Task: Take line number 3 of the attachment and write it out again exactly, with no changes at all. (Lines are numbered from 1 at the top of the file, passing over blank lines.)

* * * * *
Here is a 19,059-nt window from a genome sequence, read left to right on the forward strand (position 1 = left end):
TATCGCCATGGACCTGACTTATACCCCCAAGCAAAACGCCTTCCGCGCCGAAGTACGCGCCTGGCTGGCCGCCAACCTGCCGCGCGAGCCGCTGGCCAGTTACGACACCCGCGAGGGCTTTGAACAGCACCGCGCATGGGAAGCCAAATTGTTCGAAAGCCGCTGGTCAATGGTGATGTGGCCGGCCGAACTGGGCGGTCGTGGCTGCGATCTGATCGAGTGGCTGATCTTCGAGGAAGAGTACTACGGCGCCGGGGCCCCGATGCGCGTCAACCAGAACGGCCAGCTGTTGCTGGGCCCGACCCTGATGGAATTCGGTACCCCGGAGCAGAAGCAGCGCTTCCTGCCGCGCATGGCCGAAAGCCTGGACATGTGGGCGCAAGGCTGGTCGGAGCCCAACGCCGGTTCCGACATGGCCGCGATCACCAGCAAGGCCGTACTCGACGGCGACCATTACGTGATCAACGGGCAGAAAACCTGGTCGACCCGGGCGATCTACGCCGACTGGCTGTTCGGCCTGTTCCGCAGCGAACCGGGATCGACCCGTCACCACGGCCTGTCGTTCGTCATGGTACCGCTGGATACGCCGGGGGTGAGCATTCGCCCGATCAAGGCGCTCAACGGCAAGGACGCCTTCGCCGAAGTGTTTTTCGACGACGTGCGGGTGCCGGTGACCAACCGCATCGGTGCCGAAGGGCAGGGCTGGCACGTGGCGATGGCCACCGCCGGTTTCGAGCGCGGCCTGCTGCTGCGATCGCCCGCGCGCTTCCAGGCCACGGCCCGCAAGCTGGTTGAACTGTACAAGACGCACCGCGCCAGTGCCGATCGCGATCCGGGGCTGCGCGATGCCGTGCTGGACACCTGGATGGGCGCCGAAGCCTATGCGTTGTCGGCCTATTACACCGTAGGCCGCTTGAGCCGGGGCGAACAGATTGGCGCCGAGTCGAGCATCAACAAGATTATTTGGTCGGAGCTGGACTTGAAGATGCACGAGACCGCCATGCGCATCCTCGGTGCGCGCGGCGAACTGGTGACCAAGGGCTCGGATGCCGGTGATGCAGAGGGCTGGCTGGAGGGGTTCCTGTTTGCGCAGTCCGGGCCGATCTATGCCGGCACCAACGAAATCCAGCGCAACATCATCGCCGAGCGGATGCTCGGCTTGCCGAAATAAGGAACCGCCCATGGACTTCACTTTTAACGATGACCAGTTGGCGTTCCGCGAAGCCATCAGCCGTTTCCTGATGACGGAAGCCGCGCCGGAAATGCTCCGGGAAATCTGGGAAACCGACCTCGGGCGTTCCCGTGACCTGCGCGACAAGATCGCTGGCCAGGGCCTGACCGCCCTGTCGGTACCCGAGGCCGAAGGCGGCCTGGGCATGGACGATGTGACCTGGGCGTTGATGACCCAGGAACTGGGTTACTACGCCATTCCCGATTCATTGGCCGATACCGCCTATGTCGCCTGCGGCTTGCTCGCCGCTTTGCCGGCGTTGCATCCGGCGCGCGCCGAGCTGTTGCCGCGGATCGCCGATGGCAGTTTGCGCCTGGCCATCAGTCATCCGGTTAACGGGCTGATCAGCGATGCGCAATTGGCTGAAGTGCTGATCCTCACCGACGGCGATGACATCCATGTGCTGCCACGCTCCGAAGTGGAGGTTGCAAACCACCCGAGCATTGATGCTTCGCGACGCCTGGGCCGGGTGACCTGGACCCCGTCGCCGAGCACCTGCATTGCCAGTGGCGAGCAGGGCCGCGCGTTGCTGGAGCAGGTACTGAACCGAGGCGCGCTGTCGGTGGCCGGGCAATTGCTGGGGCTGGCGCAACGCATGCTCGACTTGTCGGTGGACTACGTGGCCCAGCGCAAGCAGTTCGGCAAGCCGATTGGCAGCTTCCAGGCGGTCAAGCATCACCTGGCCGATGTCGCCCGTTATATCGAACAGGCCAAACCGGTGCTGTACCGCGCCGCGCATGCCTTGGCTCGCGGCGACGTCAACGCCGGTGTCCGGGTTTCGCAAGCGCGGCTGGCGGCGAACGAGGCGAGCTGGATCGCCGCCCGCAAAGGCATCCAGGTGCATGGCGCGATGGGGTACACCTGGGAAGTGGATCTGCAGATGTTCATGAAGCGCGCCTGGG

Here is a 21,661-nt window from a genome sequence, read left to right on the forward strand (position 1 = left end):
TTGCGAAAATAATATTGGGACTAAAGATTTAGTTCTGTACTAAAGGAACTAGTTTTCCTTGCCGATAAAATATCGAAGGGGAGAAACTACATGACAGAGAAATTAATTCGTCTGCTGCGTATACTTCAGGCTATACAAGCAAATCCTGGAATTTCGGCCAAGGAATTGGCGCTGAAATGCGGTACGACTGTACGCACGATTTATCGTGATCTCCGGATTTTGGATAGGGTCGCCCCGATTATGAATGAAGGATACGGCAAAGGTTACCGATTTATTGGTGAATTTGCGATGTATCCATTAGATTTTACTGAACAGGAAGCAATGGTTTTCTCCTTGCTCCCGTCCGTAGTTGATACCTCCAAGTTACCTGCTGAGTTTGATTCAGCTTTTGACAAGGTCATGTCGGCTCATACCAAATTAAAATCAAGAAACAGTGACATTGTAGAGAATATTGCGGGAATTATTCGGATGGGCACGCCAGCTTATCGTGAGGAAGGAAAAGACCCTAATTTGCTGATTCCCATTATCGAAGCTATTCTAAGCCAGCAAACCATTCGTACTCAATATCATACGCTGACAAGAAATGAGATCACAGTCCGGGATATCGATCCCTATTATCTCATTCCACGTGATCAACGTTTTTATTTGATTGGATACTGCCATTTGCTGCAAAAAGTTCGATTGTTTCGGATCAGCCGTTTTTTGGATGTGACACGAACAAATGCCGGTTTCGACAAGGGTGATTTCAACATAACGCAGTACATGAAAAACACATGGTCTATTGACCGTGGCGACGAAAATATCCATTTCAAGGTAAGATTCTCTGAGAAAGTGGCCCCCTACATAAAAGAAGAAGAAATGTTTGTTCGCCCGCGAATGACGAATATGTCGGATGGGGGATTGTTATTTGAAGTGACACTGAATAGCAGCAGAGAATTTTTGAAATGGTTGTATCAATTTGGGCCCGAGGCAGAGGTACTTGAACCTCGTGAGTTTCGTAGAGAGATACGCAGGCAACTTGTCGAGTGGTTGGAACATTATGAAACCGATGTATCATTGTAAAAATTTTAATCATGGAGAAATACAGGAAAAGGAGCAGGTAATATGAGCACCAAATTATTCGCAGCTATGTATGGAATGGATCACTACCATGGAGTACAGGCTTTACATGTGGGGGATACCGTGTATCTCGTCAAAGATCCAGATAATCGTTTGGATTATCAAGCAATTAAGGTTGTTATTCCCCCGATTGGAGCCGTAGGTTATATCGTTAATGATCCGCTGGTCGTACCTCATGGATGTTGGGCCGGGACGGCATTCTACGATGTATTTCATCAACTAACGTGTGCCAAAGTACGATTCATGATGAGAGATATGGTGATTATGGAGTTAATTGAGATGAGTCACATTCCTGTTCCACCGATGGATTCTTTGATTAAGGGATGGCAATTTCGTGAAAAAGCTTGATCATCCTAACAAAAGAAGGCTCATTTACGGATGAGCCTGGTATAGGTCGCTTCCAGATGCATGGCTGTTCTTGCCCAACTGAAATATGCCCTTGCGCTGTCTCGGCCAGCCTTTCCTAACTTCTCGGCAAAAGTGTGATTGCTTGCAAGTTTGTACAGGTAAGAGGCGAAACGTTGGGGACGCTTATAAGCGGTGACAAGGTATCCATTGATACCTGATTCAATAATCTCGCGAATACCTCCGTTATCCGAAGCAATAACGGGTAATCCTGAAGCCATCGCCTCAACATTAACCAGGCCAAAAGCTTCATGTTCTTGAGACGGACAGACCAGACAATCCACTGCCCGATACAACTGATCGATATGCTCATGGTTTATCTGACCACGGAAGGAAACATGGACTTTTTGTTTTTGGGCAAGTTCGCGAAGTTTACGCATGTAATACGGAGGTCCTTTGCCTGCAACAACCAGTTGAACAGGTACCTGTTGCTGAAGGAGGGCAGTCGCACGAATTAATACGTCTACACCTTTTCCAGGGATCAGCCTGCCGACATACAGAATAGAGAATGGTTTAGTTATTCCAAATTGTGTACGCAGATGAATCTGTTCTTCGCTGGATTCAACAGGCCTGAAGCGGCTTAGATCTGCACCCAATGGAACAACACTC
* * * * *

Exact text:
Here is a 21,661-nt window from a genome sequence, read left to right on the forward strand (position 1 = left end):